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Gregory Chick

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  • Doctor Who - The 10th Doctor Adventures, Volume 1

  • By: Matt Fitton, Jenny T Colgan, James Goss
  • Narrated by: David Tennant, Catherine Tate, Rachael Stirling, and others
  • Length: 2 hrs and 41 mins
  • Original Recording
  • Overall
    4.5 out of 5 stars 256
  • Performance
    5 out of 5 stars 231
  • Story
    4.5 out of 5 stars 229

When the Doctor and Donna visit London's Technology Museum for a glimpse into the future, things don't go to plan. The most brilliant IT brain in the country can't use her computer. More worrying, the exhibits are attacking the visitors, while outside, people seem to be losing control of the technology that runs their lives. Is it all down to simple human stupidity, or is something more sinister going on?

  • 4 out of 5 stars
  • They left the best story last, ‘Death + the Queen'

  • By Nigel on 12-12-17

Nice variety

Overall
4 out of 5 stars
Performance
4 out of 5 stars
Story
4 out of 5 stars

Reviewed: 21-03-19

Great to hear Tennant and Tate, with Big Finish production values. So the drama is top notch...except the over-the-top octopus baddy in the middle story annoyed me throughout. Was he meant to sound like Fagin from Oliver?

  • Dune

  • By: Frank Herbert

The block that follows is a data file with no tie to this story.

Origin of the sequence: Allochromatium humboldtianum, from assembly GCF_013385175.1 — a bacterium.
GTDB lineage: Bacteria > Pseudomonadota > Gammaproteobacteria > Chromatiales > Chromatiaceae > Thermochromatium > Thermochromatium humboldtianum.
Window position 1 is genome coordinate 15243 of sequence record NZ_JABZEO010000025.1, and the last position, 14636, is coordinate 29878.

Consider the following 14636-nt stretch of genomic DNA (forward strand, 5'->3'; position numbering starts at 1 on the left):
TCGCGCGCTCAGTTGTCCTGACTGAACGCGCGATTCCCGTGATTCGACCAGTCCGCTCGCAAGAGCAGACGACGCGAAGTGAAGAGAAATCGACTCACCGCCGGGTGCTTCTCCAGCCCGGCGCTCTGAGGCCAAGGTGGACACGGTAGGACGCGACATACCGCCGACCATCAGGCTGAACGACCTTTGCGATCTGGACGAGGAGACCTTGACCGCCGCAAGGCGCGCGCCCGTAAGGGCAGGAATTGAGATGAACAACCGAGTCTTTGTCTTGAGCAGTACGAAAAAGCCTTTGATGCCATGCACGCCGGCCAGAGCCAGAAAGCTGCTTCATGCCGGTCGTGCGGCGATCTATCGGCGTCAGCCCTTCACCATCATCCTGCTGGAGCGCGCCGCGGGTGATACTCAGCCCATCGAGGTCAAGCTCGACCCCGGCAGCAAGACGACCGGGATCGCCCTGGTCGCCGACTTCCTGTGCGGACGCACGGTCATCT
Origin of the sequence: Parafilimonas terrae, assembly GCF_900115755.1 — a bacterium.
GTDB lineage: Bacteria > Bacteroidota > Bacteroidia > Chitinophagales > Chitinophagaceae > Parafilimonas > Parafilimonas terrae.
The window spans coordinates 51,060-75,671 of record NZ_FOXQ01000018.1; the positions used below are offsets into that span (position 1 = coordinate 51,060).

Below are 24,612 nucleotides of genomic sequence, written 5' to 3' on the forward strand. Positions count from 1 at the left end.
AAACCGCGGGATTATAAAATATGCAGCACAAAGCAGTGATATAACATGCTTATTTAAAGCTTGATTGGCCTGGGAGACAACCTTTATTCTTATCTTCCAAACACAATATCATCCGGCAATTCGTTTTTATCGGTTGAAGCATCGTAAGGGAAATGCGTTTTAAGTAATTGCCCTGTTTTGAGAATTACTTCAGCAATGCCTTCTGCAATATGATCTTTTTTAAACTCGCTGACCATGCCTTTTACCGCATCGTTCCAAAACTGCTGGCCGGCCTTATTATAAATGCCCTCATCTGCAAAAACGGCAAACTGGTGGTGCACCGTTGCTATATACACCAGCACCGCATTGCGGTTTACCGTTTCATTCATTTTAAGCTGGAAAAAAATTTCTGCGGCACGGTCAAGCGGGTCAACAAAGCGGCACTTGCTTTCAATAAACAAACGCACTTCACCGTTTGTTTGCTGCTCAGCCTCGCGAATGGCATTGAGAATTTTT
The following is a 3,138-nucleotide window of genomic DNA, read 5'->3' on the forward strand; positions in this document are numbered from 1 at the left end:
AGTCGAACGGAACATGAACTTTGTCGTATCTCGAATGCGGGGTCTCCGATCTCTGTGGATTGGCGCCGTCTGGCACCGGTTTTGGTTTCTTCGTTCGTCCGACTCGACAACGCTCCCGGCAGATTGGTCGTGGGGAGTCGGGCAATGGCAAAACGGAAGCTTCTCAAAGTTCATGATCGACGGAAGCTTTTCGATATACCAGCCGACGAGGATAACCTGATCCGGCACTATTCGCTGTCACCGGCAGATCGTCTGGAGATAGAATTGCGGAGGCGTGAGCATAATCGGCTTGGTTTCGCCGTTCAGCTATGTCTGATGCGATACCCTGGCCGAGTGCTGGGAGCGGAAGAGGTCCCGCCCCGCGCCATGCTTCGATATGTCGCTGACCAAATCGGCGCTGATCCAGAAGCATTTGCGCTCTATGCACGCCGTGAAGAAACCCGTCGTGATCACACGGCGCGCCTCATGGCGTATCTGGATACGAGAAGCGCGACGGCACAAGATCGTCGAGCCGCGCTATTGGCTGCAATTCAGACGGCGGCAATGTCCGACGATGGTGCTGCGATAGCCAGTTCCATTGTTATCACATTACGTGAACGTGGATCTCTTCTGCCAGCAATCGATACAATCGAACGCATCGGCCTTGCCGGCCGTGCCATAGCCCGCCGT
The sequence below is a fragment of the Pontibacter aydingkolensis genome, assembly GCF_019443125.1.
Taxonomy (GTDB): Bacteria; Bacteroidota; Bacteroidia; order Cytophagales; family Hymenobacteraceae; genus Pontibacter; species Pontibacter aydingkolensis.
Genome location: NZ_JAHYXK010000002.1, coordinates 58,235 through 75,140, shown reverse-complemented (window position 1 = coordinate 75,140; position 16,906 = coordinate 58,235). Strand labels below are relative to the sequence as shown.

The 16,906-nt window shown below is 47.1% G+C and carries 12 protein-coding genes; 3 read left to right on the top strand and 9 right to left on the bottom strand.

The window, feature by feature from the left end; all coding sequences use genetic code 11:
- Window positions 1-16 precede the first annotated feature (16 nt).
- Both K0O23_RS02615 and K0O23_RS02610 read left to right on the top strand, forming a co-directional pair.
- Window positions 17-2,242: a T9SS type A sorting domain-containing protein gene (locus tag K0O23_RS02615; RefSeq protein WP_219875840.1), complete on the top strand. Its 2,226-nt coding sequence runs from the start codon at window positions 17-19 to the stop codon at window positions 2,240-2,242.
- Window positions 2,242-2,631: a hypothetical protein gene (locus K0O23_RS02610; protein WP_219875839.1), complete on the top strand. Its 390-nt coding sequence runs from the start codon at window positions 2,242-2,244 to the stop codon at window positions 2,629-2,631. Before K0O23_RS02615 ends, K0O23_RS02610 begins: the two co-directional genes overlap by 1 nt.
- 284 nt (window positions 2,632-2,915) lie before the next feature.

• Narrated by: Scott Brick, Orlagh Cassidy, Euan Morton, and others
  • Length: 21 hrs and 2 mins
  • Unabridged
  • Overall
    4.5 out of 5 stars 5,475
  • Performance
    4.5 out of 5 stars 4,258
  • Story
    4.5 out of 5 stars 4,258

Shortlisted for the Audiobook Download of the Year, 2007.
Here is the novel that will be forever considered a triumph of the imagination. Set on the desert planet Arrakis, Dune is the story of the boy Paul Atreides, who would become the mysterious man known as Maud'dib. He would avenge the traitorous plot against his noble family and would bring to fruition humankind's most ancient and unattainable dream.

  • 5 out of 5 stars
  • A superb production of a sci fi classic!

  • By Peter on 21-07-07

Sci-fi masterpiece. Great narrator.

Overall
4 out of 5 stars
Performance
4 out of 5 stars
Story
5 out of 5 stars

Reviewed: 16-03-19

Only problem with this is the actors who are shoehorned in at random points. The main narrator conjures the characters and drama up better in my opinion. Same goes for the annoying interruptions by the Princess. But I loved the story and atmosphere, the detail of the world Herbert creates.

  • The Subtle Knife: His Dark Materials Trilogy, Book 2

  • By: Philip Pullman
  • Narrated by: Philip Pullman, cast
  • Length: 8 hrs and 54 mins
  • Original Recording
  • Overall
    4.5 out of 5 stars 4,040
  • Performance
    4.5 out of 5 stars 3,259
  • Story
    4.5 out of 5 stars 3,262

The thrilling second book in Philip Pullman's His Dark Materials trilogy, read by the author and a full cast. In this stunning sequel to Northern Lights, the intrepid Lyra Silvertongue and her daemon, Pantalaimon, find themselves in a shimmering, haunted other world – Cittagazze where soul-eating Spectres stalk the streets and wingbeats of distant angels sound against the sky. Here she meets twelve-year-old Will Parry, a fugitive from a third universe.

  • 4 out of 5 stars
  • Great book... but why the changes?

  • By Kirsty on 06-01-08

Engaging dramatisation narrated by the author

Overall
5 out of 5 stars
Performance
4 out of 5 stars
Story
5 out of 5 stars

Reviewed: 30-03-16